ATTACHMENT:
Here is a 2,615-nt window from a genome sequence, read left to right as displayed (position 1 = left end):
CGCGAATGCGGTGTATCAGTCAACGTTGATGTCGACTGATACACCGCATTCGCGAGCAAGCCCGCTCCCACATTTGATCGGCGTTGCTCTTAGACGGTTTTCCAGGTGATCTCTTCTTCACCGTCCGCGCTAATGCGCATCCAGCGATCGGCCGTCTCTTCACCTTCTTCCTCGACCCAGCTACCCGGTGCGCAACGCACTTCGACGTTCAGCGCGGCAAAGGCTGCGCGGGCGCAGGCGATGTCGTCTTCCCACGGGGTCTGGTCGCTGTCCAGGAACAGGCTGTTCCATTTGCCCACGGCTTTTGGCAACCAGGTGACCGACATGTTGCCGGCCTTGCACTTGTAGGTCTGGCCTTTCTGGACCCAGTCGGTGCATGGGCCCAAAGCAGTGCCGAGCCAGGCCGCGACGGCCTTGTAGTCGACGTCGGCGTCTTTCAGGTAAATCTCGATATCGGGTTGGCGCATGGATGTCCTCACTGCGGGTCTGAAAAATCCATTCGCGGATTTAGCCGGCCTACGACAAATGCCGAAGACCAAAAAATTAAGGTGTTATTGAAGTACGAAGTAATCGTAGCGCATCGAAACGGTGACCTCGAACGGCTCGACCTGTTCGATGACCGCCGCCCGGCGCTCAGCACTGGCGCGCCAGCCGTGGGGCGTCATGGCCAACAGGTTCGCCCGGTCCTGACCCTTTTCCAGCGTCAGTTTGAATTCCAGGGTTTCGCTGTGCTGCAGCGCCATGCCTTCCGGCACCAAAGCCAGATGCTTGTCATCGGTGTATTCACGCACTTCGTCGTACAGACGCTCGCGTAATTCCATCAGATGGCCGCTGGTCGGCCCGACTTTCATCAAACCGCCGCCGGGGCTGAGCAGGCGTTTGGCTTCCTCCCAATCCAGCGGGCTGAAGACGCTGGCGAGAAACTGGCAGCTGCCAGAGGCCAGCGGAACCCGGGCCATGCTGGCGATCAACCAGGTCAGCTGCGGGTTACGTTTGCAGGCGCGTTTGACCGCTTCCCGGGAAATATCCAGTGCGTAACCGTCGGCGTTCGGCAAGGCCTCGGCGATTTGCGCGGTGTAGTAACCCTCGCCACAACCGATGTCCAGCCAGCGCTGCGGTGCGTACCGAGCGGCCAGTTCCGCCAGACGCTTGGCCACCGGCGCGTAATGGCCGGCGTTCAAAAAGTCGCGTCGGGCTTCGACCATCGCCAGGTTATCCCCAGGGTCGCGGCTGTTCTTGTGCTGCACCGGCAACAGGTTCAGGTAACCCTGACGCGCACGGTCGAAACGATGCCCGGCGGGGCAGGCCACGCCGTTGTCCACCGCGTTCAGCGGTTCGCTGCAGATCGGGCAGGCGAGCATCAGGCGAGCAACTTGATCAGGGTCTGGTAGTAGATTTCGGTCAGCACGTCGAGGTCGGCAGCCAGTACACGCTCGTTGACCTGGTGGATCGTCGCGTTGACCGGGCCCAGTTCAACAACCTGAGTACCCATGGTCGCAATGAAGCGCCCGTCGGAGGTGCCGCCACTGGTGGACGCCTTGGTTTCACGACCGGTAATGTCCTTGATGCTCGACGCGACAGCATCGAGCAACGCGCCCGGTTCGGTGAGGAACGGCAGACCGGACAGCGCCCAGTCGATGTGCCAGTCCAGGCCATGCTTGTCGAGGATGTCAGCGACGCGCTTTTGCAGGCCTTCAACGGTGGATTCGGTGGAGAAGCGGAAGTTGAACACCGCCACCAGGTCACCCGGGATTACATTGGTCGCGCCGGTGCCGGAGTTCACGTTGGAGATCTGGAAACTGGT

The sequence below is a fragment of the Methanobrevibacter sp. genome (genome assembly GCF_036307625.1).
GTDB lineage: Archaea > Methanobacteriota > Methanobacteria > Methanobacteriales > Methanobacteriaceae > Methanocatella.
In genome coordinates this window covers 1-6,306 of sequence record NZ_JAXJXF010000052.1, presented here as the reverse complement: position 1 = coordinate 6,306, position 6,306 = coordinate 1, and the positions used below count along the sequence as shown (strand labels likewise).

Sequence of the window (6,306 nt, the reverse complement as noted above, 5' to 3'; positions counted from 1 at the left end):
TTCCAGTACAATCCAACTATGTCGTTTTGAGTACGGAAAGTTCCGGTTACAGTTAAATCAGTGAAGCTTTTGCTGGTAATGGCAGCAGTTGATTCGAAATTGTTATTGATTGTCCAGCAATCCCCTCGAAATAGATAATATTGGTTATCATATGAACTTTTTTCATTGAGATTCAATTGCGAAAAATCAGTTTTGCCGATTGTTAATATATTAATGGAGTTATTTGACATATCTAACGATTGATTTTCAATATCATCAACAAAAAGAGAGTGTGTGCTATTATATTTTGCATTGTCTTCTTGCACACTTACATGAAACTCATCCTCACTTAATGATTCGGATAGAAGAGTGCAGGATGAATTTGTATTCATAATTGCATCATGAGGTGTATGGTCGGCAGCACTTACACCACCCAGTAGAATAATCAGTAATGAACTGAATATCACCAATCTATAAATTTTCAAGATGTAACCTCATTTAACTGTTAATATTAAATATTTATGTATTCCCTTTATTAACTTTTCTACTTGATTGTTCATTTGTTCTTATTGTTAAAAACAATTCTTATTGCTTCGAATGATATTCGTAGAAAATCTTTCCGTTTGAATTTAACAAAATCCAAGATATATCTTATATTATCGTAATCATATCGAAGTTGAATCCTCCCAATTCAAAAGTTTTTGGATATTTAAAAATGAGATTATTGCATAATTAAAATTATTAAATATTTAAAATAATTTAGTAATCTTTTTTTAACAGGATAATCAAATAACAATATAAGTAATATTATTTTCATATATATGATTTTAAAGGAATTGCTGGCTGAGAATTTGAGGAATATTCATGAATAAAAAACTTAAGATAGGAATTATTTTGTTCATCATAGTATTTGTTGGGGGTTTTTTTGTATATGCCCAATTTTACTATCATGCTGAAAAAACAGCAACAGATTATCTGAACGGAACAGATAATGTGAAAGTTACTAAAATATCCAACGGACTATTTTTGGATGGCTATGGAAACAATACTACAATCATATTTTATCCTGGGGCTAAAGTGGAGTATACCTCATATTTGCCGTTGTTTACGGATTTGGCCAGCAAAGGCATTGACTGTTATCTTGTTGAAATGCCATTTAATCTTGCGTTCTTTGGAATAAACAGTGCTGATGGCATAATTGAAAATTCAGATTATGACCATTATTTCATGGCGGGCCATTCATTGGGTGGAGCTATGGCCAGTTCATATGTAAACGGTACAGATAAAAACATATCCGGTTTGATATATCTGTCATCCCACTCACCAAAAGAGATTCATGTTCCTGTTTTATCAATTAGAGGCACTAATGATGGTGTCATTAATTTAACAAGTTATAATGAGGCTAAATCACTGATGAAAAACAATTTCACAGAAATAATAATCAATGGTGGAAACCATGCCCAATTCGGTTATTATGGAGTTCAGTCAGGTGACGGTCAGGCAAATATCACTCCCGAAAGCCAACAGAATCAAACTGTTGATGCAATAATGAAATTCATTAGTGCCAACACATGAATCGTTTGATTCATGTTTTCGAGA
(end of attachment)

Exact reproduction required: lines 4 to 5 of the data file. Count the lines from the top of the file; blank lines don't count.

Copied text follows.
GTDB lineage: Archaea > Methanobacteriota > Methanobacteria > Methanobacteriales > Methanobacteriaceae > Methanocatella.
In genome coordinates this window covers 1-6,306 of sequence record NZ_JAXJXF010000052.1, presented here as the reverse complement: position 1 = coordinate 6,306, position 6,306 = coordinate 1, and the positions used below count along the sequence as shown (strand labels likewise).